Number of Bids by Dan: Unknown but at least one, probably many more.
Net for Dan: $34,000 - $750 – (bids) = +$33,249 (about)

How did Beezid do:
New Mustang (at cost): maybe $23,000
Income on bids: about $56,000 = (75,000 * $.75)
Net Profit: $33,000 (Cha Ching)

This is all ballpark numbers, but I would be willing to say it is pretty close for government work. This is basically a high tech raffle, everyone pays money for their tickets (bids) and one lucky winner takes they prize. But then again, everyone else is SOL, you know, “Sorry, Outta Luck”. Of course for the charity holding the raffle they get a nice donation when it is all over and someone walks away happy but we don’t care it is all for a good cause. Here it is all for Beezid’s profit margin.

In an auction like the one for the Mustang it is very likely that some people spent thousands in bids and walked away empty handed. Of course the people bidding at the start were looking at a pie-in-the-sky price for it the win, hoping against hope that everyone sort of fell asleep and their bid would be the last. There were 75,000 bids on that car, it was a lottery when all was said and done.

Now I am scratching my head because I thought that when eBay first came online they also had a pay for bids system and that was their hook on making money. Further I thought there was like a law suit against them and the pay per bid system went away because it was illegal. In any case it seems to me that Beezid is a more expensive site than you will ever get back unless you get lucky. They can spice it up all they want, but it is going to get expensive real fast.

Another thing… they limit the number of auctions thereby enticing more people to bid on the few items available. While this still means you may pick up a $1200 TV for $400 they are making more bids and paying for less items. Also, the more people who start buying in the higher the prices will get and Beezid is going to make out like a bandit. In fact, bandit may be the exact word for it since I am pretty sure this is all illegal.

Good idea, I for one will not be lining Beezid’s pockets.

(0) CommentsPermalink

HarshawJ Posted by HarshawJ in Musings
on Sunday, June 20, 2010 01:54:40 AM
in a "No particular mood" mood.
Free Money for Surveys... LOL

Someone asked me about the “Free Money for Surveys” thing that you see all over the web and on late night infomercials. Having done programming for a company that did this sort of thing I have an insight other people may not.

Something you should realize about these “research” projects… they are not doing research for whatever it is they claim to be looking for information on, they are doing research ON YOU.

More than likely they will ask you for your address to send you a check. They do this not only to send you your money but to verify that you are who you say you are. BTW, they then get the information on who you bank with or if you use a check cashing place. The information about you starts to accrue.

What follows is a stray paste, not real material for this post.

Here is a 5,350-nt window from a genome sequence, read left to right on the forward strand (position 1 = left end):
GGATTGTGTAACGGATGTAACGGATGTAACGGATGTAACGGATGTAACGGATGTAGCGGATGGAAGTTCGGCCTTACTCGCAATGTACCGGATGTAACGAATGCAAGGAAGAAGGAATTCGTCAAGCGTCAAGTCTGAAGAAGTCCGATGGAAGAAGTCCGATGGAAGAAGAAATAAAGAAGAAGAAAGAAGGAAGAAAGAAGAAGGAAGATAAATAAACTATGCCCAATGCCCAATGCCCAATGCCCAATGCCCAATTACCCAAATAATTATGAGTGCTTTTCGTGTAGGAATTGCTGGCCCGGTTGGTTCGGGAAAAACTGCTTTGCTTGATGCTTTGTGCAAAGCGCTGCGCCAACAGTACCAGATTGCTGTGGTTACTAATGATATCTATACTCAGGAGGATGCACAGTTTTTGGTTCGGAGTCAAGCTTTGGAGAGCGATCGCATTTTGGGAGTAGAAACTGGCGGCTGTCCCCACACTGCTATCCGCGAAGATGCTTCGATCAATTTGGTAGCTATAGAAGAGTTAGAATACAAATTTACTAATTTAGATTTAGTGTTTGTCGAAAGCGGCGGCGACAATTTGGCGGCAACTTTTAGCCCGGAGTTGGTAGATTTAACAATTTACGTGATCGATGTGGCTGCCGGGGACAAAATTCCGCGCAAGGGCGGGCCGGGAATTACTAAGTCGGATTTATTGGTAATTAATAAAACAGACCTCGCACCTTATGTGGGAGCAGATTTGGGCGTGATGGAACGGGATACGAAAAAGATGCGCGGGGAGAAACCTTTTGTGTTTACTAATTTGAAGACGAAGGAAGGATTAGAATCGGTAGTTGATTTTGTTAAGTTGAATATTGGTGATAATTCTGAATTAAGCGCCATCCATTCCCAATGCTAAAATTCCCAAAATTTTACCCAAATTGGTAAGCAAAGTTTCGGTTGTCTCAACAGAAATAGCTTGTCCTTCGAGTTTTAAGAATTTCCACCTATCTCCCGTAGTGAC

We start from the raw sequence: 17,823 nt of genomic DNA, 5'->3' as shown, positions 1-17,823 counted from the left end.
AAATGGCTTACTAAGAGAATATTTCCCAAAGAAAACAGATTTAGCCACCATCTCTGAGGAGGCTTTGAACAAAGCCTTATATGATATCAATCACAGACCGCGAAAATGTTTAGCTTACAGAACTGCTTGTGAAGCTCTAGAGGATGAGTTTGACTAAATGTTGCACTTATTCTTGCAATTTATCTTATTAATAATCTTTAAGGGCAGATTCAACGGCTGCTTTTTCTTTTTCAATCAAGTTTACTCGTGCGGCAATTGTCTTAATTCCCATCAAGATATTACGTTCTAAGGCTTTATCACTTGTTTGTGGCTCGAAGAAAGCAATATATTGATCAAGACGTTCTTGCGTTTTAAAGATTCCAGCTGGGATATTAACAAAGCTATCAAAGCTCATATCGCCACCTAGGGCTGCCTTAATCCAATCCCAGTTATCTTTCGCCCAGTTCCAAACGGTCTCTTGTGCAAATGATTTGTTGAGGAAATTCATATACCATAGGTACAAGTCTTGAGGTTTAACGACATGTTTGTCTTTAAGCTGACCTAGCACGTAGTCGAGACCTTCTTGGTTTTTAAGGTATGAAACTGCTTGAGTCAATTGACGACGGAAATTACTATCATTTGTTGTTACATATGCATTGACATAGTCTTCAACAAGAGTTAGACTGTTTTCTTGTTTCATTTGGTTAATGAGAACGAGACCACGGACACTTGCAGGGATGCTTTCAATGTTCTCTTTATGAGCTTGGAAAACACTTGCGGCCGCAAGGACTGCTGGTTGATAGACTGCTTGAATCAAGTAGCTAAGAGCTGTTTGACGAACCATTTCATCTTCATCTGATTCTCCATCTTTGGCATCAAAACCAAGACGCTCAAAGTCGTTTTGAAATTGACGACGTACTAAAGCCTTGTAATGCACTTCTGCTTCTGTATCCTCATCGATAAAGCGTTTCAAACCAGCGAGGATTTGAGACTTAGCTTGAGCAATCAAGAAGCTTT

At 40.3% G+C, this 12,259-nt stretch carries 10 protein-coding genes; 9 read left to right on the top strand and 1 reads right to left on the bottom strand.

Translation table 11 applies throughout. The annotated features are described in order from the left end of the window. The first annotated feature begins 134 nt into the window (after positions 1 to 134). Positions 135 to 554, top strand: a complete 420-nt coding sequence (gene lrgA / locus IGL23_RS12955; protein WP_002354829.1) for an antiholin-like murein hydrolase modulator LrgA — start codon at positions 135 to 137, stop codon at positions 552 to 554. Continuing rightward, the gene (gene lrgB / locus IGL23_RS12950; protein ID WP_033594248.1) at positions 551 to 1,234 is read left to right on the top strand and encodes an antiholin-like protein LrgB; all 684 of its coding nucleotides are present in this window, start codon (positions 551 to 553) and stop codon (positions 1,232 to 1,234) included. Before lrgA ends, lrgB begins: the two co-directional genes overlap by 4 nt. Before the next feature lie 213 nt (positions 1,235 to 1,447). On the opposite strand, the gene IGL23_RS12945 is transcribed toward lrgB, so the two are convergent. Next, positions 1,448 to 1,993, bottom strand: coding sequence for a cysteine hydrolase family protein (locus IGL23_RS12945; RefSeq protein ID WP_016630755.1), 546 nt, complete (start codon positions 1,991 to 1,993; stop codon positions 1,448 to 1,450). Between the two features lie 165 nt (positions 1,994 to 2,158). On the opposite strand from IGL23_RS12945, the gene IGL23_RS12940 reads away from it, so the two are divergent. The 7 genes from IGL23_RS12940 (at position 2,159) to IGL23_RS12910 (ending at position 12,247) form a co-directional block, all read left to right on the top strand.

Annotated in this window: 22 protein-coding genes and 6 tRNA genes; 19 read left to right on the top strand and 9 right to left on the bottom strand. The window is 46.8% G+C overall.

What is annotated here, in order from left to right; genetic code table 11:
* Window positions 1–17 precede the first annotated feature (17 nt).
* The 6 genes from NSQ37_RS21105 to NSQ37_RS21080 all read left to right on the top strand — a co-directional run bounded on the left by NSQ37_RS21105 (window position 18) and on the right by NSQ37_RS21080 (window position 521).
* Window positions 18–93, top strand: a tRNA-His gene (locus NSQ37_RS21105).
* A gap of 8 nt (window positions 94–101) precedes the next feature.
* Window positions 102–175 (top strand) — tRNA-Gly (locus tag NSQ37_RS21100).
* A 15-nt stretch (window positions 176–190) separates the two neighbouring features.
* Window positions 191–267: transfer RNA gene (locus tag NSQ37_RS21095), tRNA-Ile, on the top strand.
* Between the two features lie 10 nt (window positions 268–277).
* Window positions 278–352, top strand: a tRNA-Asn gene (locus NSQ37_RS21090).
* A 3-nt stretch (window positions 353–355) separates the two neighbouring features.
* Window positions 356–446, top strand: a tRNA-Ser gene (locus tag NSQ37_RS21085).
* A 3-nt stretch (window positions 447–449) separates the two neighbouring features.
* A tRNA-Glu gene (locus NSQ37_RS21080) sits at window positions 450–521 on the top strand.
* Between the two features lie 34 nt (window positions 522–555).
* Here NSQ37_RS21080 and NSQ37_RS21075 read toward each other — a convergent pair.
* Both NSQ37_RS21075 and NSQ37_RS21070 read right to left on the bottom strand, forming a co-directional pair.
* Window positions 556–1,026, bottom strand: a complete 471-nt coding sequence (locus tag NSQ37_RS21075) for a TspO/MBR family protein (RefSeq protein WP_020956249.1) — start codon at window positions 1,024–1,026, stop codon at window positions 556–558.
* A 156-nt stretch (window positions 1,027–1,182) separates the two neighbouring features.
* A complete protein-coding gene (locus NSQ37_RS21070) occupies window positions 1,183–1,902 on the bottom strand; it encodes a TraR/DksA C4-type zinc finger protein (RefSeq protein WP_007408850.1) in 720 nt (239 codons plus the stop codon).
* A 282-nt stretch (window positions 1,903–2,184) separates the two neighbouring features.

Will they pay you for your information? Yes; they may pay you $20 or more for your information (and they now have in a profile on you) and then sell that information. Take a survey, sure they pay you another $20 and then sell your responses and profile to other companies (yes plural) for $50 (maybe more, maybe less) per record. Say they have 4 companies interested in this information they will have netted $180 PER PERSON TAKING THE SURVEY.

Combine this with your “profile” and they start to get a pretty good picture of who you are (physical, psychological, tastes, political leanings, sexual preferences, and a whole lot more) and your general profile becomes worth a lot of money. The more surveys you take, the more your profile is worth. Sure they may fork over a few hundred to you by the time you stop answering surveys (and you will eventually stop answering surveys) but they will make thousands if not tens of thousands of dollars off your information resold to anyone that wants to do targeted marketing, psychological research, social research, market trending, and a whole lot more.

It is sure as can be one of the “surveys” will be about your preference of supermarkets. They will ask if you use the “supermarket saving cards” and if you do they will buy your shopping preferences. Another survey will be on your use of credit cards. They will ask which company you use but never ask for your number (because that would be invasive, LOL) and then buy the info from them on your card usage.

Have you done anything that has a public record(buy a house, get married, change your name, get a traffic ticket, been arrested, involved in a fire, social services, child services, etc)? If so they will find it and add it to your record (see what a little info can get them) and by now your profile is incredibly detailed. It is a good bet they have pictures of you, your spouse, your kids, your parents, etc. They will certainly know your whole family structure (from social networks, census information, medical records, etc.)(You don’t think Ancestry.com does what it does for nothing do you? YOU PAY THEM TO RESEARCH YOUR FAMILY STRUCTURE AND THEY THEN RESELL THAT DATA!) They will know your complete tax history and employment history (better than you), and finally, they will know your complete medical history (and insurance history).

Even if you stop taking surveys they will continue selling your information, sometimes for years. Through the years they will send you a junk email and if the email is not returned they know it is valid and keep selling your information. Same holds for the postal mail, phone numbers, etc.

So, you will see an increase in junk email and junk postal mail. You will get more calls from solicitors and it is quite possible you will get solicitors at your door.